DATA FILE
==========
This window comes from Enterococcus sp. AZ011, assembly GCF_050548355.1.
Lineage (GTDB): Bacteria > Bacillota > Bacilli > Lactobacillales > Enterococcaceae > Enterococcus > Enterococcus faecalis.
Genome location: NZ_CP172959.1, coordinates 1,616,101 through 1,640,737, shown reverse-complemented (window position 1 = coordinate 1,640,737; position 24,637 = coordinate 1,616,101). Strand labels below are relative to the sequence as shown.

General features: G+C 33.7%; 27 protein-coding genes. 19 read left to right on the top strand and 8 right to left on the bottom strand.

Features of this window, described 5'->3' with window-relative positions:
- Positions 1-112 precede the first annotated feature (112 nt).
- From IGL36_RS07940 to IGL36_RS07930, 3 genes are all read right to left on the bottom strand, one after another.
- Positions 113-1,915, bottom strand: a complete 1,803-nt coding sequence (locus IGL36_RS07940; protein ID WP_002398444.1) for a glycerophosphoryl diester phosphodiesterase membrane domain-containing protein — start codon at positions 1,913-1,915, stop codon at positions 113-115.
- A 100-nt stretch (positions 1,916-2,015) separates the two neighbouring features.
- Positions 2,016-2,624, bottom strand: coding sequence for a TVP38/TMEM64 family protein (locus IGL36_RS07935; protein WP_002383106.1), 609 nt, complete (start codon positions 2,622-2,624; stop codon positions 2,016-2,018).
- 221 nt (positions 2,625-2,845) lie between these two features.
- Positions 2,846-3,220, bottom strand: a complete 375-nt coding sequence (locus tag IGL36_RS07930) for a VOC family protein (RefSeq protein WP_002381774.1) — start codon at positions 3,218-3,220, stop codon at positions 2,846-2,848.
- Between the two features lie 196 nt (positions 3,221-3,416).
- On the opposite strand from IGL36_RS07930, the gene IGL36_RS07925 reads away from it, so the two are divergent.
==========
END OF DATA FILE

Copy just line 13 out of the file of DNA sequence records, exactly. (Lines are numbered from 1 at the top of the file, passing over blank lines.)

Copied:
- Between the two features lie 196 nt (positions 3,221-3,416).